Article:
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Originally Posted by Fareastdriver
The old Ju87 had gull wings and a heavily spatted undercarriage. This would have brought the centre of drag to about the wing roots so it would have been quite happy pointing in any direction. In the Russian campaign when used in the anti-tank roles with underwing cannon the spats could, and in some cases were, removed.
Removed, I believe, to avoid them clogging up with snow/mud? In addition, of course, to compensate for the weight of the 2 x 37mm cannon? Although I see Wiki has a photo with spats + cannon, so perhaps not!

https://en.wikipedia.org/wiki/Junker..._87_edit_1.jpg
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Old 17th Aug 2018, 13:07
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Chugalug, FED and MPN11,

All water under the bridge now. Would've liked to have tried a Ju-87 in or shortly after WWII, to see how it compared. I never even saw a VV Mk.IV (except one TT in the air postwar), so my opinion of it can be no more than that.

The Wehrmacht did well enough with the "Stuka" in Europe and Russia, but the USAAC turned its back on both its A-31 (VV I-III) and A-35 (VV IV). If the VV did any good at all, I reckon it was in Burma in 1943-44 when the Jap tactic of bunker-digging to drag-out retreat presented it with targets for which it might have been designed.

Fortunes of War !

Last edited by Danny42C; 17th Aug 2018 at 13:09. Reason: Erase !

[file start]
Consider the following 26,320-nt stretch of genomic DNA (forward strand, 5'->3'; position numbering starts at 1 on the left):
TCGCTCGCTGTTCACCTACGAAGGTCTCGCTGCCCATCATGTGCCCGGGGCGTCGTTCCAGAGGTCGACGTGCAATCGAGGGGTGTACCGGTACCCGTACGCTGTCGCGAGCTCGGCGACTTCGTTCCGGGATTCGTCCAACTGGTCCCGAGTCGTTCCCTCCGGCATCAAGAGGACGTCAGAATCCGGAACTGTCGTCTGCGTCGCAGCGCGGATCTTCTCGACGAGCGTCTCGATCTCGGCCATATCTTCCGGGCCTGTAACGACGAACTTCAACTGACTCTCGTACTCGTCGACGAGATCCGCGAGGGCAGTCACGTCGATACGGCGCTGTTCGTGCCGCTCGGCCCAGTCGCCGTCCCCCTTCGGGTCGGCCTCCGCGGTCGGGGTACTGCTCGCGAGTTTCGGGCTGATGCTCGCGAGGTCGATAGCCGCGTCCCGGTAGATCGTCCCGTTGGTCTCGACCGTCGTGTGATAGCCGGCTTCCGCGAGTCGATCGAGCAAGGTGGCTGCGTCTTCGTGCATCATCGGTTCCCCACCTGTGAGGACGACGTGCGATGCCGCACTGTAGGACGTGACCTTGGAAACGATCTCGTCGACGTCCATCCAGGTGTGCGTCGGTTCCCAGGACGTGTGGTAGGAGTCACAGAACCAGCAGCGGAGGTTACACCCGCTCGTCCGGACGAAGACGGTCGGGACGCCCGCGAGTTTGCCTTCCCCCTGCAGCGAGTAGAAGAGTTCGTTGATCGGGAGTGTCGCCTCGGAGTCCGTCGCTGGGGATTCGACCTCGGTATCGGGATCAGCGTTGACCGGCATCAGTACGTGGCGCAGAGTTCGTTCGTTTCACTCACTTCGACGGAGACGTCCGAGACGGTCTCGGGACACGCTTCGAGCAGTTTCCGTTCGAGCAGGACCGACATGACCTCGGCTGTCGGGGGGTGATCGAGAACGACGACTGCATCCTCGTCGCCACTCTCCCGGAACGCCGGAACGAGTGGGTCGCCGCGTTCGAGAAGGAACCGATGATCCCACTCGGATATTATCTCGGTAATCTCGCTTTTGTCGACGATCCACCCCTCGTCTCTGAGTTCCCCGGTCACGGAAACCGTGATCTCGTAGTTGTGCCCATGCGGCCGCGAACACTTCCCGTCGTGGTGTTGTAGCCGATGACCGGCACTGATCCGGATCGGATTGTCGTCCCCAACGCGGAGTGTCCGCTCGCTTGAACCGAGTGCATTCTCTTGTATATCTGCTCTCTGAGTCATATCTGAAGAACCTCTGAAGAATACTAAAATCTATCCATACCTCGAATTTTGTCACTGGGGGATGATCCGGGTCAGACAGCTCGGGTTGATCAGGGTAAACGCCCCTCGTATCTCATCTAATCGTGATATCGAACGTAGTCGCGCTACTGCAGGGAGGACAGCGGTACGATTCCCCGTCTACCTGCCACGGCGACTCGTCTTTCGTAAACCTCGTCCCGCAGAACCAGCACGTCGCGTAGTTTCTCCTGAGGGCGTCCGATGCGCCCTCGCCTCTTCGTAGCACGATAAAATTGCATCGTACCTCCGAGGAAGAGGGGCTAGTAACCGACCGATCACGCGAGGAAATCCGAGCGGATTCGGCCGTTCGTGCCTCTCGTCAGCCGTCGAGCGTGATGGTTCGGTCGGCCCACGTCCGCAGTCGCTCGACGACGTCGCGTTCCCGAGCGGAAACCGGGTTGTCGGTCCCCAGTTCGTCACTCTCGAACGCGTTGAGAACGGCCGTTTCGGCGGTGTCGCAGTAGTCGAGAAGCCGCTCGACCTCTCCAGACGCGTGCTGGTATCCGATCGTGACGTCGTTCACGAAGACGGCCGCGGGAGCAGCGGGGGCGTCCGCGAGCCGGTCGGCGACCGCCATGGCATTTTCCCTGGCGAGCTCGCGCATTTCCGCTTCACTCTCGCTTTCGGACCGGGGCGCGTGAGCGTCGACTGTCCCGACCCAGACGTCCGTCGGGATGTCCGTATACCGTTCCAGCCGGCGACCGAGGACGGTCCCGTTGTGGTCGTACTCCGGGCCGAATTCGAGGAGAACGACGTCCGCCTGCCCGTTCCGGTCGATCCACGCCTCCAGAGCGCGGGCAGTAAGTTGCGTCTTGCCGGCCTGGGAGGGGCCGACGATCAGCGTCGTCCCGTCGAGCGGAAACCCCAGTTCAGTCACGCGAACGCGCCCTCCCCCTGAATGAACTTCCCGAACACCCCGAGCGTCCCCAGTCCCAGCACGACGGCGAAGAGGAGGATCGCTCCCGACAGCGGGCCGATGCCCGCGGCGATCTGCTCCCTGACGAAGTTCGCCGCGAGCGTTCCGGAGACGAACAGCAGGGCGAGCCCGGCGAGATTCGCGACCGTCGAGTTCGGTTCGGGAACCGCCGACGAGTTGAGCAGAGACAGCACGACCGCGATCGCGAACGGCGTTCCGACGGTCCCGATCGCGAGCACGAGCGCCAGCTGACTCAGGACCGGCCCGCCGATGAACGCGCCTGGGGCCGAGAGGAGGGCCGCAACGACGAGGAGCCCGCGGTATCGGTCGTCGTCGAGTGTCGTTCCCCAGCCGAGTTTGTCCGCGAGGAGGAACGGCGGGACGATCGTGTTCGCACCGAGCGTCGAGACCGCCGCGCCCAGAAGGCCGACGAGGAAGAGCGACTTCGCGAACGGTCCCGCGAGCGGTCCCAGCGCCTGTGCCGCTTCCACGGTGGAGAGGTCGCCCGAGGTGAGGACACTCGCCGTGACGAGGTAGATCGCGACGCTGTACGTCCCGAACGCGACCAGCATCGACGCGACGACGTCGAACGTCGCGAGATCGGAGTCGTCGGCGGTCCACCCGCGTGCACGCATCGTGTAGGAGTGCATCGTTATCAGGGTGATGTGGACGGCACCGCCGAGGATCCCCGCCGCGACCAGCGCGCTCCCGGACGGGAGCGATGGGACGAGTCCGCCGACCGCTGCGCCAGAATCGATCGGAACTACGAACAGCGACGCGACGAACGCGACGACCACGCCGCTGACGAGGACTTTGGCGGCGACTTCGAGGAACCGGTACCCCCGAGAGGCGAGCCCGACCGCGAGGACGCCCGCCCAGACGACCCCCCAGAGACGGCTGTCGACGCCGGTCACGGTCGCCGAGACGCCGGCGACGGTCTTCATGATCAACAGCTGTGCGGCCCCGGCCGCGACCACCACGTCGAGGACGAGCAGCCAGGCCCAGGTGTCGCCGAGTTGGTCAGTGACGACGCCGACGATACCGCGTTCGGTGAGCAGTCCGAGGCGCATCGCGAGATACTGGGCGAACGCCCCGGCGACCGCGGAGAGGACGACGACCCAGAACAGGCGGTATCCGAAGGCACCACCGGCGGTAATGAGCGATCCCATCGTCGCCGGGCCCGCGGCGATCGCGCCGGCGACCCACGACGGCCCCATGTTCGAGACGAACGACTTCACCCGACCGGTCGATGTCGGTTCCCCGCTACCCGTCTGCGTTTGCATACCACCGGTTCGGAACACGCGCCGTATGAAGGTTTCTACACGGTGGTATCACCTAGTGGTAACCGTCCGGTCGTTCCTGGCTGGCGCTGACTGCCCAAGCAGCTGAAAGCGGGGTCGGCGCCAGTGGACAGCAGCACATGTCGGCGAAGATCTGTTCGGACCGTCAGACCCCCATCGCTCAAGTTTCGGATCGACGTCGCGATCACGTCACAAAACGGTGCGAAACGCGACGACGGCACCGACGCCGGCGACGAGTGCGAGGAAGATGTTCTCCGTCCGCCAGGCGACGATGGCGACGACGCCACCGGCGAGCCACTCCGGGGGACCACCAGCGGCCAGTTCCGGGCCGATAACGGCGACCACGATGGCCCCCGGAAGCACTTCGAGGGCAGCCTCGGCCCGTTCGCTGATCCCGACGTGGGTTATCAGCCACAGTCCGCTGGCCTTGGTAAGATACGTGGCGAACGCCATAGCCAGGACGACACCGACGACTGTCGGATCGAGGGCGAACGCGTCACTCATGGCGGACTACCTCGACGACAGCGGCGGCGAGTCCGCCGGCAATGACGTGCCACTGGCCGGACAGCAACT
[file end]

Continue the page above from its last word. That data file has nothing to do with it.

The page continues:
Old 17th Aug 2018, 14:23
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A long time reader of this thread, and board.
Yet with never contributing anything, as of yet.

Hopefully this video, is new to some folk.
Spitfire 944

www youtube com/watch?v=ie3SrjLlcUY

Not allowed to post URL's until after 10 post's.
Feel free , to re-post a clickable link.

Last edited by T28B; 17th Aug 2018 at 16:27. Reason: plugged in link
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Old 17th Aug 2018, 14:24
  #12134 (permalink)  
 
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The Wiki on the Ju87 is incredibly long and detailed. Made for an interesting read, especially the attrition they caused in the early Eastern Front campaigns. But, as we all know, they needed air superiority ... which we denied them over UK. Huzzah!
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Old 18th Aug 2018, 14:49
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FED:-
The old Ju87 had gull wings and a heavily spatted undercarriage. This would have brought the centre of drag to about the wing roots so it would have been quite happy pointing in any direction.

It seems that Captain Brown RN is in full agreement with you, given his quote in Wikki:-